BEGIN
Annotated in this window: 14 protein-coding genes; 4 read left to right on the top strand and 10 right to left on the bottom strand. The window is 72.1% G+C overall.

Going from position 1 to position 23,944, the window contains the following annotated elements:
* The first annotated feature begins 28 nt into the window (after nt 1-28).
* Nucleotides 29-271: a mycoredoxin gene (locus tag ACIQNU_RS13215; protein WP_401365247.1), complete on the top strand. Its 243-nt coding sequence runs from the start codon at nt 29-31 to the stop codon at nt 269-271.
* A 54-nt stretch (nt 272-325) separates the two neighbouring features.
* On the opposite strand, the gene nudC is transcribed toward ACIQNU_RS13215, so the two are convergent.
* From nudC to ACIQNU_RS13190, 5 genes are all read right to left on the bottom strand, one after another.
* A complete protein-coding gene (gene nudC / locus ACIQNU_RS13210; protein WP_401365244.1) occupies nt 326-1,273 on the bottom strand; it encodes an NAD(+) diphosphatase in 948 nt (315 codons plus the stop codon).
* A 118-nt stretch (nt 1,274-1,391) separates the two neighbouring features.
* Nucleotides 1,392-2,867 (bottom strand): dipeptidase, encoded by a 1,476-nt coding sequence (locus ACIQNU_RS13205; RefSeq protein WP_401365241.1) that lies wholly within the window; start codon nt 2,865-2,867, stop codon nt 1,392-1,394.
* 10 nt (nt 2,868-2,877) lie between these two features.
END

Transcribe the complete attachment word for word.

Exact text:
Annotated in this window: 14 protein-coding genes; 4 read left to right on the top strand and 10 right to left on the bottom strand. The window is 72.1% G+C overall.

Going from position 1 to position 23,944, the window contains the following annotated elements:
* The first annotated feature begins 28 nt into the window (after nt 1-28).
* Nucleotides 29-271: a mycoredoxin gene (locus tag ACIQNU_RS13215; protein WP_401365247.1), complete on the top strand. Its 243-nt coding sequence runs from the start codon at nt 29-31 to the stop codon at nt 269-271.
* A 54-nt stretch (nt 272-325) separates the two neighbouring features.
* On the opposite strand, the gene nudC is transcribed toward ACIQNU_RS13215, so the two are convergent.
* From nudC to ACIQNU_RS13190, 5 genes are all read right to left on the bottom strand, one after another.
* A complete protein-coding gene (gene nudC / locus ACIQNU_RS13210; protein WP_401365244.1) occupies nt 326-1,273 on the bottom strand; it encodes an NAD(+) diphosphatase in 948 nt (315 codons plus the stop codon).
* A 118-nt stretch (nt 1,274-1,391) separates the two neighbouring features.
* Nucleotides 1,392-2,867 (bottom strand): dipeptidase, encoded by a 1,476-nt coding sequence (locus ACIQNU_RS13205; RefSeq protein WP_401365241.1) that lies wholly within the window; start codon nt 2,865-2,867, stop codon nt 1,392-1,394.
* 10 nt (nt 2,868-2,877) lie between these two features.